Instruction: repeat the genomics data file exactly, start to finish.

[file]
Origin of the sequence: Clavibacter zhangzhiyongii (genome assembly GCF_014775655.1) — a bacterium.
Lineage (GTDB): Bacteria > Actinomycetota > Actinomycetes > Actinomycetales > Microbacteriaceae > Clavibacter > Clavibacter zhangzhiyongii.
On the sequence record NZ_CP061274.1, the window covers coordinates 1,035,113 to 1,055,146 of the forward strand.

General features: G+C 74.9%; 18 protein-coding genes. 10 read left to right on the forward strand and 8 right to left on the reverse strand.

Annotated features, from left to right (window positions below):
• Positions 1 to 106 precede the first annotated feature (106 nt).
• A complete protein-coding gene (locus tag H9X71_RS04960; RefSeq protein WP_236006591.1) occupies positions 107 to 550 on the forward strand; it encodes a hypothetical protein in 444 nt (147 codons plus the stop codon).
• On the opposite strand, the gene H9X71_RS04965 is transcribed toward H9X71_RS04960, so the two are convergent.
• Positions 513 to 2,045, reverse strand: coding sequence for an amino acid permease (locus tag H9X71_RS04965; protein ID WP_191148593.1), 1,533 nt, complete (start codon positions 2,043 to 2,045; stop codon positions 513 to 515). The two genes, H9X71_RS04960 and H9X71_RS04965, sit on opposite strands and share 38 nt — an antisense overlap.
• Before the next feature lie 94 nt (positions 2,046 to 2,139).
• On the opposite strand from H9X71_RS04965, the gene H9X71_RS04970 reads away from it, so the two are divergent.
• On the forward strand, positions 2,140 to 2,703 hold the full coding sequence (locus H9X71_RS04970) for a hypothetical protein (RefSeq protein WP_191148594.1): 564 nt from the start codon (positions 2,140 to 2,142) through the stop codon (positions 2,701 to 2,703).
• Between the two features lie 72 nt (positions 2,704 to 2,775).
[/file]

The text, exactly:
Origin of the sequence: Clavibacter zhangzhiyongii (genome assembly GCF_014775655.1) — a bacterium.
Lineage (GTDB): Bacteria > Actinomycetota > Actinomycetes > Actinomycetales > Microbacteriaceae > Clavibacter > Clavibacter zhangzhiyongii.
On the sequence record NZ_CP061274.1, the window covers coordinates 1,035,113 to 1,055,146 of the forward strand.

General features: G+C 74.9%; 18 protein-coding genes. 10 read left to right on the forward strand and 8 right to left on the reverse strand.

Annotated features, from left to right (window positions below):
• Positions 1 to 106 precede the first annotated feature (106 nt).
• A complete protein-coding gene (locus tag H9X71_RS04960; RefSeq protein WP_236006591.1) occupies positions 107 to 550 on the forward strand; it encodes a hypothetical protein in 444 nt (147 codons plus the stop codon).
• On the opposite strand, the gene H9X71_RS04965 is transcribed toward H9X71_RS04960, so the two are convergent.
• Positions 513 to 2,045, reverse strand: coding sequence for an amino acid permease (locus tag H9X71_RS04965; protein ID WP_191148593.1), 1,533 nt, complete (start codon positions 2,043 to 2,045; stop codon positions 513 to 515). The two genes, H9X71_RS04960 and H9X71_RS04965, sit on opposite strands and share 38 nt — an antisense overlap.
• Before the next feature lie 94 nt (positions 2,046 to 2,139).
• On the opposite strand from H9X71_RS04965, the gene H9X71_RS04970 reads away from it, so the two are divergent.
• On the forward strand, positions 2,140 to 2,703 hold the full coding sequence (locus H9X71_RS04970) for a hypothetical protein (RefSeq protein WP_191148594.1): 564 nt from the start codon (positions 2,140 to 2,142) through the stop codon (positions 2,701 to 2,703).
• Between the two features lie 72 nt (positions 2,704 to 2,775).